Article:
For the past week, I have walked around the house with mismatched slippers. My left foot wearing a brown slipper – one half of the pair that my mom just purchased and left at our house to keep her feet warm – and my right foot sporting a mauve fleece slipper from a pair I purchased several years ago. I haven’t really thought about my mismatched slippers, despite the visiting foster caseworker pointing them out last week to the two other caseworkers (we like to schedule them all at one time and pretend to clean up for them). But tonight, once the house grew quiet, I moved myself downstairs to the couch to admire the newly constructed and lit Christmas tree and kicked off the slippers to tuck my feet up under me. I looked down at the odd pair and smiled.
Now, I could just say that wearing this particular pair is a sign of true laziness on my part. I haven’t bothered to bend over and look for the matching sets under any of the couches or chairs or even bothered to look for them at all. Strangely, for the entire week, the missing slippers have not magically appeared themselves like I keep thinking they will.
Or I could admit that my comfort and ease in slipping on two completely different slippers now shows just how completely I have given over to CHAOS and don’t even notice it anymore. I only worry about the missing slippers when my mom does come to visit and I reluctantly give up my crazy pair so that her feet are warm (but since she was on a cruise for the past ten days, my feet have been so nice and toasty).
It’s hard to tell if this surrender is the sign of strength or just a survival mechanism. I mean, I look around this room and see the towels on the floor (awaiting the return of the hamper which hasn’t climbed out of the basement yet with its latest load of laundry), the red Christmas Santa hats and stockings scattered at the base of the tree where the boys discarded them after our torture photo session in front of the tree, the books leaning off the shelves in a “pick me, pick me” stance waiting the joy of page-turning, the orange Matchbox tracks angularly sticking out from under the furniture (although I just noticed the loop and a couple tracks are up on top of the wall railing 6 feet up and in time out after a frustrated little boy threw them when the car didn’t loop as expected)….and I could go on and on ….but won’t, for instance, even mention the fireplace mantel where you’d be hard-pressed to find the beta fish in among the trophies, Lego airplane, digital camera, box set of DVDs, lotion bottles, a red 3-pound hand weight, and numerous other “off limit” or “too small and highly-chokeable” items.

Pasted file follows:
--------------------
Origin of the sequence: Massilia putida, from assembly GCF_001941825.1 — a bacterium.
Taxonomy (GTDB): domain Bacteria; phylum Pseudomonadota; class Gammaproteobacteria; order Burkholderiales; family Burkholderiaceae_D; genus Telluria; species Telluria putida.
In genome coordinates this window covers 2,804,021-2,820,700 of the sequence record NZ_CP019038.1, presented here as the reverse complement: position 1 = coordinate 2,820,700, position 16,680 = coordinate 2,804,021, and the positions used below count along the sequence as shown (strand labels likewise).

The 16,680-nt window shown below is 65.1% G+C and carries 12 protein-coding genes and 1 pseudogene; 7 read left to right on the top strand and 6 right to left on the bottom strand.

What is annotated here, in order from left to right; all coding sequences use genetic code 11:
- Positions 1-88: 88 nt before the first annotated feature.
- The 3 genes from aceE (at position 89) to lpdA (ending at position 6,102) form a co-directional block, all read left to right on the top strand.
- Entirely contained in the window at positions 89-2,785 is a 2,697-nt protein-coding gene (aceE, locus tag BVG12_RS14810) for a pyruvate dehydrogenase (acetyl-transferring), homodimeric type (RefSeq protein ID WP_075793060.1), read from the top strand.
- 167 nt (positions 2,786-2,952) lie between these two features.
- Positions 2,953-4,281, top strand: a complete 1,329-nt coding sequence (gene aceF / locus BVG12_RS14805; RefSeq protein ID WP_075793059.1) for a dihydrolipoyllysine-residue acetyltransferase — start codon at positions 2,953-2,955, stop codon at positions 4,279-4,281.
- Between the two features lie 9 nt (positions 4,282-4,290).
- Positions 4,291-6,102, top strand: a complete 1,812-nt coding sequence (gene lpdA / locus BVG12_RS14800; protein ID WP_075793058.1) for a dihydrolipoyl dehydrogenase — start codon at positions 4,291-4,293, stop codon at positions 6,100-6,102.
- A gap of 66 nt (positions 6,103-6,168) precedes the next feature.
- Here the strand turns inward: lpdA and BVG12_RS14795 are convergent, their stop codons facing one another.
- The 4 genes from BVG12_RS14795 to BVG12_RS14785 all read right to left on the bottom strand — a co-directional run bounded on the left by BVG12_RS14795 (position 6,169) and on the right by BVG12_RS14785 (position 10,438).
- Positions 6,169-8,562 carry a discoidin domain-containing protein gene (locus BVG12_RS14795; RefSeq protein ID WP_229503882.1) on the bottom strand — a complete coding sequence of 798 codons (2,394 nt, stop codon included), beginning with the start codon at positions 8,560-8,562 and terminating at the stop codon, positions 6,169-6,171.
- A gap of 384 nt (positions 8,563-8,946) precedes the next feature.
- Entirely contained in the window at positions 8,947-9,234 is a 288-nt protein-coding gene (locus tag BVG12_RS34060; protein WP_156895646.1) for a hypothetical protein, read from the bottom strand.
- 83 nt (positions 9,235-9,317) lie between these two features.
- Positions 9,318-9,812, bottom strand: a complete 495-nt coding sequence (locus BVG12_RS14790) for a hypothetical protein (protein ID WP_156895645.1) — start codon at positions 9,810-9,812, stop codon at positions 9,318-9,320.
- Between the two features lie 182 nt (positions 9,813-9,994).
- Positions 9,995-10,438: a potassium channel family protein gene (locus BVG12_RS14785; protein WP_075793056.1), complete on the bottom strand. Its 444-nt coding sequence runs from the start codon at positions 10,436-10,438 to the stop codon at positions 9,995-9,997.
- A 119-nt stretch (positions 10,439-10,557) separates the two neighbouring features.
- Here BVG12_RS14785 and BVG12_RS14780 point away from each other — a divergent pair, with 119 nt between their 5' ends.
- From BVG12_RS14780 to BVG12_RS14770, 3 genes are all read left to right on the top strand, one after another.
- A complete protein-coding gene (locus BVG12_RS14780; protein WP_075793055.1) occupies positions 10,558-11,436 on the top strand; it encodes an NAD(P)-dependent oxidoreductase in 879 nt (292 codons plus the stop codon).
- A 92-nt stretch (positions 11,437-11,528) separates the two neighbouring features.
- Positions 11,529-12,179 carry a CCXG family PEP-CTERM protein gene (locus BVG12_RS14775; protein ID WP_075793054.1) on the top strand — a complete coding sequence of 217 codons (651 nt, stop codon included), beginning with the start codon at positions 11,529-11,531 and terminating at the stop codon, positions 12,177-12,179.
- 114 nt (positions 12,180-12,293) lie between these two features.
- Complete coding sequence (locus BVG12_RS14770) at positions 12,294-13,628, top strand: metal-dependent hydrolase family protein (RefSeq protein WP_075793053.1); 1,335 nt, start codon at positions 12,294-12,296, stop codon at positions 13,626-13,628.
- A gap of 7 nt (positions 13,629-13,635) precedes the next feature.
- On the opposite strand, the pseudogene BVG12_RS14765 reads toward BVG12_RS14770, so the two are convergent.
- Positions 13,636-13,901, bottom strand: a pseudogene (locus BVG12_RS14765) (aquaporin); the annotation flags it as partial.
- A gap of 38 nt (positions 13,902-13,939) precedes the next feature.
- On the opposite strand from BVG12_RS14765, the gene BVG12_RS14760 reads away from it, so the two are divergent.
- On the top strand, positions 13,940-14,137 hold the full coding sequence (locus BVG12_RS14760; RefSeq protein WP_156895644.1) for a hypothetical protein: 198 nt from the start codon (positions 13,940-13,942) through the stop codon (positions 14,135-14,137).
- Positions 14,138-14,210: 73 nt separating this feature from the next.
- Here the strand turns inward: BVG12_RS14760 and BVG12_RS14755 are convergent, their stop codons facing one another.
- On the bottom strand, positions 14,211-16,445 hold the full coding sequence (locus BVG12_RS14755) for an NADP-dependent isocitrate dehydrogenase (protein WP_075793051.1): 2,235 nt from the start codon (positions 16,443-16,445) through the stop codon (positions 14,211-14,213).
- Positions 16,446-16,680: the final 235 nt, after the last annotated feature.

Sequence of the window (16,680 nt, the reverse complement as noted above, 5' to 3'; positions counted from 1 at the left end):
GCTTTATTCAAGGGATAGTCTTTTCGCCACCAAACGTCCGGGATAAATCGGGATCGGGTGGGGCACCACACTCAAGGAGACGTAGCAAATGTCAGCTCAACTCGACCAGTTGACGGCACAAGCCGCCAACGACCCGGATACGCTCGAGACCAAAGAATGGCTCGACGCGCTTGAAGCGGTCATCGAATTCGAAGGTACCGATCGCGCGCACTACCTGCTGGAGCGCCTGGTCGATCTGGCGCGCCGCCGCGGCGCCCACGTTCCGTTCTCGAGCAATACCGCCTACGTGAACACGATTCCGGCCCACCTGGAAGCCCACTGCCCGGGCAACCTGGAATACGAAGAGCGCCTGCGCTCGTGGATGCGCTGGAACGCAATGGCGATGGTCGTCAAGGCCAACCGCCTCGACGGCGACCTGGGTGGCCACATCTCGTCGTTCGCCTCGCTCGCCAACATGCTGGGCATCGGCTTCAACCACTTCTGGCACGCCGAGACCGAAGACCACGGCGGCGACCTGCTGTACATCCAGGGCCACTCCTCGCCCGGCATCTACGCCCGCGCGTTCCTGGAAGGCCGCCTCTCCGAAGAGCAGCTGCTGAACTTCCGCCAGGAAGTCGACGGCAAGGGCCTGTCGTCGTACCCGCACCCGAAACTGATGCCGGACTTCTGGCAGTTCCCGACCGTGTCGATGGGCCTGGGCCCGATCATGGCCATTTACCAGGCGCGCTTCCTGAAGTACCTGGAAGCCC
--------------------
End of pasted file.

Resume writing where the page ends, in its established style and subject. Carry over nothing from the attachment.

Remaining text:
Chaos reigns well enough in my life that yesterday when we pulled away to head down to my late-grandmother’s farm to have Thanksgiving dinner with the family, I wasn’t fazed at all to drive around the block, discover my tire pressure of the front tire read 6 instead of 35 (ie, FLAT), park the car, transfer 3 children into my sister’s car, climb in and head on out. I wasn’t struck by the commotion of 13 children (my brother has 8) bouncing around the small dining room/living room of the farmhouse, wielding light-sabers which occasionally injured innocent bystanders. And I wasn’t (too) fazed by sitting in the back of the new John Deere Gator and bouncing around the brush as my brother provided rides for all the kids. In fact, it just felt really good to be surrounded by family and to watch the kids chase each other, “capture” each other into “tickle jail,” and slam Draw Four cards down in heated games of Crazy Uno. It was delightful to have my grandmother’s farm welcome us all again.
My two cousins spent the night with us afterwards and this morning it seemed like the perfect opportunity to bring up the Christmas tree and start the festivities. We balanced tree-arranging and some football playing, with Micah wrestling a cousin in the other room to get the ball and me defending the mantel knick-knacks (and fish!) from the on-coming missile. The “babies” (we’ll eventually have to stop referring to the youngest two as “the babies”…someday) repeatedly approached the sparkling lights of the tree and timidly reached out hands to marvel at the brightness of bulbs before yielding to the expected reprimands of “Don’t TOUCH!” Noah was the best, though – every time he walked into the living room today, he’d exclaim “oh my gosh,” or “that’s amazing,” or “we have an awesome tree.” The chance to share in this joy and amazement and love of family is what makes the chaos worth it….the clutter worth it….the exhaustion worth it….
It’s what keeps my toes warm in mismatched slippers without a care.